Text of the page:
Sources of Free Radicals

Free radicals are continuously produced from various biological processes regulated by a variety of enzymes in multiple subcellular compartments within the cell (49). Under normal physiological conditions, most of the cellular ROS are generated in the mitochondria through "leakage" of oxidative phosphorylation, a biological process that produces ATP, the major form of energy in cells. Nicotinamide adenine dinucleotide (NADH) or flavin adenine dinucleotide (FADH), the reduced form of coenzymes for a variety of biochemical reactions in the cell, facilitates the formation of ATP, responsible for energy-transfer reactions. In oxidative phosphorylation, the electrons from NADH or FADH flow sequentially through a mobile electron acceptor such as coenzyme Q, and through acceptors such as cytochrome c1 and cytochrome c, which form protein complexes I to IV in mitochondria. The electrons are then transferred to molecular oxygen to form water and produce a proton gradient, which is used to generate portable ATP energy via the F1-F0 ATPase. During the transferring processes, some of the electrons are "leaked" out of the mitochondrial protein complexes and are absorbed directly by molecular oxygen to generate superoxide radical (O2-). The "leakage" occurs predominantly in two complexes, complexes I and III, where the potential energy of the electrons has large changes relative to the reduction of oxygen (49). The rate of ROS generation in the mitochondria is believed to be regulated by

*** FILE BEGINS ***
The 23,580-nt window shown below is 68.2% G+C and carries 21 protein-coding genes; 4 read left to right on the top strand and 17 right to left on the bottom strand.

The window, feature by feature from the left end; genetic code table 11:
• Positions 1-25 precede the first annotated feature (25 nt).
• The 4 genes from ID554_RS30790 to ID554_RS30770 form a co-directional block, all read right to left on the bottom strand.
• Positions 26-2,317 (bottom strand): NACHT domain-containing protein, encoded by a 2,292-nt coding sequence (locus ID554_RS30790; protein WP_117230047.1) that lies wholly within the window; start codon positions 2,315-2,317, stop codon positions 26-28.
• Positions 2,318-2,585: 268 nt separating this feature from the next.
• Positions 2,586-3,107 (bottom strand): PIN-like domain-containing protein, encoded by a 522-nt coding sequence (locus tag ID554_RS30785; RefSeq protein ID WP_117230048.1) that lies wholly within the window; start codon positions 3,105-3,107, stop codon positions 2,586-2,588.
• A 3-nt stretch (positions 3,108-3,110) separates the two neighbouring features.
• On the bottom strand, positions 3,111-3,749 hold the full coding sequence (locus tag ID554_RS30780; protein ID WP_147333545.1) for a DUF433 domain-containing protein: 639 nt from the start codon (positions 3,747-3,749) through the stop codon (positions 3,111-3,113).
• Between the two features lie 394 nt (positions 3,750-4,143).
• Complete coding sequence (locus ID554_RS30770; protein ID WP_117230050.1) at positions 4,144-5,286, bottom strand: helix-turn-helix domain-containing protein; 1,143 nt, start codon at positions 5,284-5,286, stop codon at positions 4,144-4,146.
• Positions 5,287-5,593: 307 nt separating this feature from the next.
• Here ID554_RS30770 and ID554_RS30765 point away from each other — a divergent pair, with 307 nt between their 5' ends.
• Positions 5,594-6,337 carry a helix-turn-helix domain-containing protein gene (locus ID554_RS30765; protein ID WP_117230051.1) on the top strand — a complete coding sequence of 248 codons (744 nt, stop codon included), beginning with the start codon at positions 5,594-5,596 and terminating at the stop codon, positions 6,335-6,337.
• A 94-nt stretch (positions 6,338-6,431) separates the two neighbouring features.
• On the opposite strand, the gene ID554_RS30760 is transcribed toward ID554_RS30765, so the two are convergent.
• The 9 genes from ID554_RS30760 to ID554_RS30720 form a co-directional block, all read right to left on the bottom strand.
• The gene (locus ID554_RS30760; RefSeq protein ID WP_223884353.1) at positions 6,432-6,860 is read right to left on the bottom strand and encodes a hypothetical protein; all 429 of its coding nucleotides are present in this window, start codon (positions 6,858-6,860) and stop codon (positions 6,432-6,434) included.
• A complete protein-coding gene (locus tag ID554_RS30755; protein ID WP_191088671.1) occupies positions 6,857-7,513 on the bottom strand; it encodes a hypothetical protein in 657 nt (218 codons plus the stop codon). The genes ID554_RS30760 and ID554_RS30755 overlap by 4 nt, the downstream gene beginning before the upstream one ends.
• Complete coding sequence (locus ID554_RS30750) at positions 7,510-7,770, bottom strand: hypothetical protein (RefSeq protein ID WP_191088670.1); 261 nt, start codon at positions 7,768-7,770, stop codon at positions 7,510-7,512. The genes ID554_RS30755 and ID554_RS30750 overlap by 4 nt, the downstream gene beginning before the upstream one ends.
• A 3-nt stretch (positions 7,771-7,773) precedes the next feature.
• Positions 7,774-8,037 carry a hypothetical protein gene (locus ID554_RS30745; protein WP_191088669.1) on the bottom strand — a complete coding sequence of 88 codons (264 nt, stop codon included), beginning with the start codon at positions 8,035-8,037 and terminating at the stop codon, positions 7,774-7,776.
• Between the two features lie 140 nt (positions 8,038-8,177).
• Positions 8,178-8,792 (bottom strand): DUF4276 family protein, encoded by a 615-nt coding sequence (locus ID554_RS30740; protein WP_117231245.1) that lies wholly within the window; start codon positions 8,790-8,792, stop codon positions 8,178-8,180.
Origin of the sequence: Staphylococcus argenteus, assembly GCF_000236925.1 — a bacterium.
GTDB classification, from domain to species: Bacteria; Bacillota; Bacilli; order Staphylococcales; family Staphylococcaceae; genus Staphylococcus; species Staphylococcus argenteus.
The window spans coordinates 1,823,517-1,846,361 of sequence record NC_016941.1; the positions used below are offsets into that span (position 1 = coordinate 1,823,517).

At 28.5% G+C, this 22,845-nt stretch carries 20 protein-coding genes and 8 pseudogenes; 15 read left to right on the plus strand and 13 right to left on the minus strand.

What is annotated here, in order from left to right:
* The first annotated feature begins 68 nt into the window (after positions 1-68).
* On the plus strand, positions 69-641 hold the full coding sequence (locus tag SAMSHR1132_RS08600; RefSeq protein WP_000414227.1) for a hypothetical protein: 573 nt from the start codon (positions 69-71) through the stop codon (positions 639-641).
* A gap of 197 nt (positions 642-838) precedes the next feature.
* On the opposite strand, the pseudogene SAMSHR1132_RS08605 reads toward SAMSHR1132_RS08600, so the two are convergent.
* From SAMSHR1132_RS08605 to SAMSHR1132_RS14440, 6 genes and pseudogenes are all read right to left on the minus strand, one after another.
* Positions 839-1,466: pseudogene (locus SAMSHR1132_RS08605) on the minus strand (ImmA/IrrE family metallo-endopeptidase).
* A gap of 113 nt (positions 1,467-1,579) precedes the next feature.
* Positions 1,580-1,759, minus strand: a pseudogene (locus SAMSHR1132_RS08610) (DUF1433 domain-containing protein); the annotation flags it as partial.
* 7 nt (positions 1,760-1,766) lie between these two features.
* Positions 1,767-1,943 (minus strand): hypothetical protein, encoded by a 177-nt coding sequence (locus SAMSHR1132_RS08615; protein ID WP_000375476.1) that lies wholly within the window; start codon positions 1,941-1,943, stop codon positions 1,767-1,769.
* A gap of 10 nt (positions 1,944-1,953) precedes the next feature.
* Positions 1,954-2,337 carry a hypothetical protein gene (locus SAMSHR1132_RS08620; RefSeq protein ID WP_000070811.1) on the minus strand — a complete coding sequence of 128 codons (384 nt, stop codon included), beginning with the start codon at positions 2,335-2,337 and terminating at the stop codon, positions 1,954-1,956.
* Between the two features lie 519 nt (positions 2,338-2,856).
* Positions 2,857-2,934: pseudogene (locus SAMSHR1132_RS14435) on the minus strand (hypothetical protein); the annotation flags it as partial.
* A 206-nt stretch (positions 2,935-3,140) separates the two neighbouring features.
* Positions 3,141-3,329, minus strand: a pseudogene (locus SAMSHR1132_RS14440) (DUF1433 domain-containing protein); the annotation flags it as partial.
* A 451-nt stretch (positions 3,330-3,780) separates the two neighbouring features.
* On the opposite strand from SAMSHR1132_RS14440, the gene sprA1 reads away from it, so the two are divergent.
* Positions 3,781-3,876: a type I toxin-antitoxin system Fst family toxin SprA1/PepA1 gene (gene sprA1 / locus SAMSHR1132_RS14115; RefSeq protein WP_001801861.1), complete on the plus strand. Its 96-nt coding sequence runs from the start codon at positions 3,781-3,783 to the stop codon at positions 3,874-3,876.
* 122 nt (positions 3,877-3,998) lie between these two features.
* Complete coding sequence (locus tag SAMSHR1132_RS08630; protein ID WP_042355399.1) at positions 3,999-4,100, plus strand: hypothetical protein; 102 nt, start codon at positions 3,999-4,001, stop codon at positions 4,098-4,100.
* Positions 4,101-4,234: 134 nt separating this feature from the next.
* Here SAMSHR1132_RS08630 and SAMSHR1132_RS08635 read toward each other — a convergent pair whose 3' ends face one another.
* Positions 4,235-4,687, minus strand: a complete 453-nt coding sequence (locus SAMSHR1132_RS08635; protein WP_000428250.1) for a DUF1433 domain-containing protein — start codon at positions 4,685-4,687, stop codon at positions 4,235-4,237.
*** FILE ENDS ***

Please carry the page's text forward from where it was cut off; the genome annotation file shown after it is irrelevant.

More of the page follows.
1. the reduction-oxidation (redox) potential of these complexes, that is, the ability of a redox couple to accept or donate electrons,

2. the oxygen tension, and

3. the number of electron-transfer sites (48).

In addition to the mitochondria, ROS can also be produced in other subcellular compartments and by multiple enzymes. These include enzymes within the plasma membrane, such as NAD(P)H oxidase (50), and peroxisomal oxidases in peroxisomes (51). Endogenous biological processes such as oxidative phosphorylation as well as various exogenous stimuli such as radiation, exposure to toxins, pathogen infections, heat, and ultraviolet light regulate ROS production (52-54).

NO is an important free radical of RNS and is produced predominantly through oxidative deamination of L-arginine by NO synthase in the cell (48,55,56). Not much is known about regulation of RNS production in the cell. However, when NO is produced in excess, it can react with ROS to generate reactive peroxynitrite, which, in turn, can be broken down into nitric dioxide and highly reactive hydroxyl radicals.

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